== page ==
The Haunted Man
On Bat For Lashes’ third album, Natasha Khan doesn’t diverge too much from the formula that made her first two records critically acclaimed. The British singer-songwriter’s latest effort, appropriately titled, "The Haunted Man," carries the same ghostly sounds and vocals "Fur and Gold" and "Two Suns" were jam packed with. But this time around, Khan’s lyrics are much more personal unlike the fairytale themes she drew upon in the past.
The cover art says it all: a black-and-white photo shows Khan naked and vulnerable (with a naked man wrapped around her body) and tells us that we are in for an intimate 50-minutes of music.
Khan proves that she has grown up since 2006’s "Fur and Gold" where we found the multi-instrumentalist chanting about ghosts, wizards and bats. Even on her impressive follow up "Two Suns," the signer said the album is "a record of modern-day fables exploring dualities on a number of levels-two lovers, two planets, two sides of a personality" and "the philosophy of the self and duality, examining the need for both chaos and balance, for both love and pain, in addition to touching on metaphysical ideas concerning the connections between all existence."
But on "The Haunted Man" Khan said her family and her family’s history inspired her, which gives the recording a raw and touching feel.
Opening track "Lilies," sets the album’s mood: "Again tonight I sang a song/ a prayer if you will," she coos over a slinky guitar and smoky strings. "Begged the thunder bolts to strike and mark me as alive," she continues before the song explodes with booming and jarring synths. "All Your Gold," the following track, is also brilliant thanks to its heavy guitar riff where Khan sings, "Because you’re a good man, because you’re a good man/ I keep telling myself to just let go/ there was someone that I knew before/ a heart from the past I cannot forget."
But the record’s centerpiece, "Laura," the lead single from "The Haunted Man," is easily the album’s best song. Khan shows off her chilling vocals over a whisper piano melody that delicately flows through the track. The songstress belts out "Oh Laura, you’re more than a super star/ and in this horror show/ I’ve got to tell you so/ Oh Laura you’re more than a superstar," on the track’s chorus over a hush horn section that perfectly nuance’s Khan’s pain. "You’re the train that crashed my heart/ you’re the glitter in the dark..."your name is tattooed on every boy’s skin," she sings about the mystery woman.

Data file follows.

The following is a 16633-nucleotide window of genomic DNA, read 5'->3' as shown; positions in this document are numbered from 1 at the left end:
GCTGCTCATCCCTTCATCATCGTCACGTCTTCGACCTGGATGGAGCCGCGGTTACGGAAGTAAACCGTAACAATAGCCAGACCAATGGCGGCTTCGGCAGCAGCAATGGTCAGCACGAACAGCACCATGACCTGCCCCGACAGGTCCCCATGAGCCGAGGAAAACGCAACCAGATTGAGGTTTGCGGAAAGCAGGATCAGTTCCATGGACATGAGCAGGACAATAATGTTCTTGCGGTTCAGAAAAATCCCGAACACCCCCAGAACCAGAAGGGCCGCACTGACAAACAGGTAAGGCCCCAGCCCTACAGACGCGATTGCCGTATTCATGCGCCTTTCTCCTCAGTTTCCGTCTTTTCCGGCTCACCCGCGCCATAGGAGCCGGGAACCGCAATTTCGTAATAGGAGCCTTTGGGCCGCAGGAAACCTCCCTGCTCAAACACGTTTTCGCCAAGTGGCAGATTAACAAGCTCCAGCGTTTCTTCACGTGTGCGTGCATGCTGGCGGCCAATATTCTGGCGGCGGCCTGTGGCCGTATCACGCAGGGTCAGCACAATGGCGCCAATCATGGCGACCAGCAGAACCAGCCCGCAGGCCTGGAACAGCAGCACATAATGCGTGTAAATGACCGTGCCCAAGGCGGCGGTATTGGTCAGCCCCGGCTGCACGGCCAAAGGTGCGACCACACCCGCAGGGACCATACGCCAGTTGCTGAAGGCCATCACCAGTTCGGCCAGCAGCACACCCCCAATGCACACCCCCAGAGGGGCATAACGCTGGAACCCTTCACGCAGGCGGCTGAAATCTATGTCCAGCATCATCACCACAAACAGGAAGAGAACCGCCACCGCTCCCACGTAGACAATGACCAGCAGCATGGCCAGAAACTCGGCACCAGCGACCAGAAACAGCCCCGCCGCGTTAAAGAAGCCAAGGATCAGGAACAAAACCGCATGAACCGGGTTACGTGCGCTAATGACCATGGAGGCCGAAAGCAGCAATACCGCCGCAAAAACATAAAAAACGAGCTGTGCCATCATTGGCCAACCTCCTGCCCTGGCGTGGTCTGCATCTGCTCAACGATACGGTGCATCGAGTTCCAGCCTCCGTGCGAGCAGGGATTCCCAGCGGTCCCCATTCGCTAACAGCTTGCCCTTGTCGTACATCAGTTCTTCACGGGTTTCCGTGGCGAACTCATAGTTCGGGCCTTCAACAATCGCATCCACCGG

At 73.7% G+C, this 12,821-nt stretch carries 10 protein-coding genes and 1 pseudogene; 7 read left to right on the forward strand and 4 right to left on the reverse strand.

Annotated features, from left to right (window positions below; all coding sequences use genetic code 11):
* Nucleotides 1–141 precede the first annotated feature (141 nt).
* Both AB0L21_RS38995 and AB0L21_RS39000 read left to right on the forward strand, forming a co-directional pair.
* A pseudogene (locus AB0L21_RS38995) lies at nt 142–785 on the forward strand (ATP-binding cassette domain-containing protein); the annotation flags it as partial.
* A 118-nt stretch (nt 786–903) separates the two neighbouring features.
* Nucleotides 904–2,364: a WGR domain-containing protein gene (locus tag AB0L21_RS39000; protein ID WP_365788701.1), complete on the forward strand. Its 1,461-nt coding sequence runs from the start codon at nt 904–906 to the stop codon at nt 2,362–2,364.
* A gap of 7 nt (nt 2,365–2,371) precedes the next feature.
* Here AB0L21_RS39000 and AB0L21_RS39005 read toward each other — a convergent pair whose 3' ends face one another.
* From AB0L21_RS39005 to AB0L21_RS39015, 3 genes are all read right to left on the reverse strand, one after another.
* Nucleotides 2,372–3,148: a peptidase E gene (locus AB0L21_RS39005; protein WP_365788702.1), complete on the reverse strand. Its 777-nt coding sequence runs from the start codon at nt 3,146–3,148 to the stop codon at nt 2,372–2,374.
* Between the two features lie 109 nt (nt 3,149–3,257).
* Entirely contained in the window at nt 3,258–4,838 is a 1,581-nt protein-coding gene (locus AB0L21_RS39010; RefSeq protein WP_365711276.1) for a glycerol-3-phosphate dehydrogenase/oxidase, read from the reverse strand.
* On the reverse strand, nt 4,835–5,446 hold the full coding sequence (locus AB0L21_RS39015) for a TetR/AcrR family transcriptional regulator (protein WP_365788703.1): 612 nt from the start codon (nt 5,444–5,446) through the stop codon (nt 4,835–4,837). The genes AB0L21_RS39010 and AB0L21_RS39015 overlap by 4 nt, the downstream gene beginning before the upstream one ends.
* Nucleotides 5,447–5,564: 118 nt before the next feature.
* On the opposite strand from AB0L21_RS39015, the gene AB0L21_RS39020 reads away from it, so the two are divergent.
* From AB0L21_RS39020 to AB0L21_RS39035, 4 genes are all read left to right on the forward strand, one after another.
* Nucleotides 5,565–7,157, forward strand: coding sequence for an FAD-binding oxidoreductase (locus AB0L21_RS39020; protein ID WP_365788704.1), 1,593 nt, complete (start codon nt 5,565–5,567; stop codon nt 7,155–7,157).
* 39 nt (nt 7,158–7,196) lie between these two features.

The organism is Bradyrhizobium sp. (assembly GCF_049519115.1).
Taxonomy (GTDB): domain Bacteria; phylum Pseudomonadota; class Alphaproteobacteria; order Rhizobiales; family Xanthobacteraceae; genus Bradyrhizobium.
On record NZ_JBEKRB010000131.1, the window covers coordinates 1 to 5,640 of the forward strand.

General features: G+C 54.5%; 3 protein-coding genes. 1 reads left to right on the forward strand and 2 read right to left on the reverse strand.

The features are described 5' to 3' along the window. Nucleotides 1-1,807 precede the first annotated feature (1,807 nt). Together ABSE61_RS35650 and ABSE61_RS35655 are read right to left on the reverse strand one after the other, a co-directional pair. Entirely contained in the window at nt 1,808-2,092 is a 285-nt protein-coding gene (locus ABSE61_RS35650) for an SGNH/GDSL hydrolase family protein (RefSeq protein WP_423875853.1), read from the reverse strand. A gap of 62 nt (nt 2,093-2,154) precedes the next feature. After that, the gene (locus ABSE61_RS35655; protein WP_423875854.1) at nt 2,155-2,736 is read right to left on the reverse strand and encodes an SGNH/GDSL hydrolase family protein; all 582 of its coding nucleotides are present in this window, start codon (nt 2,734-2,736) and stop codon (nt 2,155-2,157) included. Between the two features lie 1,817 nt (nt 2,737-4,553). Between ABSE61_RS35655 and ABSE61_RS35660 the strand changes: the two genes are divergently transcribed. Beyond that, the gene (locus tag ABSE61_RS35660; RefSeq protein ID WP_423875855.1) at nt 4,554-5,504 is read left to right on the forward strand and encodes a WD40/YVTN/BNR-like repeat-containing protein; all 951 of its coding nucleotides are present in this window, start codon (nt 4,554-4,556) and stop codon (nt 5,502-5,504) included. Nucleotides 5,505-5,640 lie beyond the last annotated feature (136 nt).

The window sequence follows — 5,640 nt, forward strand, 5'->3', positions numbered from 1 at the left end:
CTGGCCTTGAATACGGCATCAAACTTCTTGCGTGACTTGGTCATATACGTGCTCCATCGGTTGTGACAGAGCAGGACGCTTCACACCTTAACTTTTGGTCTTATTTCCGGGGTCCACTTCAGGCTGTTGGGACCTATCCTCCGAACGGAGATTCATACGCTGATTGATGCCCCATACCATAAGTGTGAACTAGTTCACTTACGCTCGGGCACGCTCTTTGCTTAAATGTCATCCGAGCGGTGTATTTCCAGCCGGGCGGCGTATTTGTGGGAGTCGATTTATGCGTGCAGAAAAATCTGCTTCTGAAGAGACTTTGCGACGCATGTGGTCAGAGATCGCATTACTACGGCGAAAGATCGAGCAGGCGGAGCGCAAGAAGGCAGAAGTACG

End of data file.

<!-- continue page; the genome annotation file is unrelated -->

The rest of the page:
This isn’t the first time Khan dedicated a song to an anonymous soul. On 2009’s "Two Suns," her most impressive track and single was called "Daniel." At the time, the blogosphere was buzzing with who this man could be. Turns out it was an ode to Daniel LaRusso, the character from the film "The Karate Kid." But with "Laura" it seems the singer is being a bit more candid as she has yet to reveal the woman’s identity. Some critics, however, have speculated she is singing about Laura Palmer - the teen that was tragically murdered on the cult classic 90s drama, "Twin Peaks."
Other standouts include the album’s title track, where Khan’s smoky and sensual vocals dance behind marching drums and dazzling synths and "Marilyn" a song dedicated to none other than Marilyn Monroe.
But "The Haunted Man" comes with its share of clunkers, such as the bland "Winter Fields" and "A Wall," which is about a minute-and-half too long. The closing two tracks, "Rest Your Head" and "Deep Sea Diver" aren’t terrible but there isn’t enough of a switch up to separate them from other cuts, like "Oh Yeah," or "Horses of the Sun."
Khan shows she is developing as an artist and is easily able to mesh art-rock with indie pop while her voice oozes of Kate Bush influence and 80s dramatics. Her lyrics are more focused and transcendent but "The Haunted Man" isn’t her magnum opus. It is clear though, that she is only a few records away from creating something that will not only move listeners, but also astound them.
"The Haunted Man"
Bat For Lashes
CD and Digital formats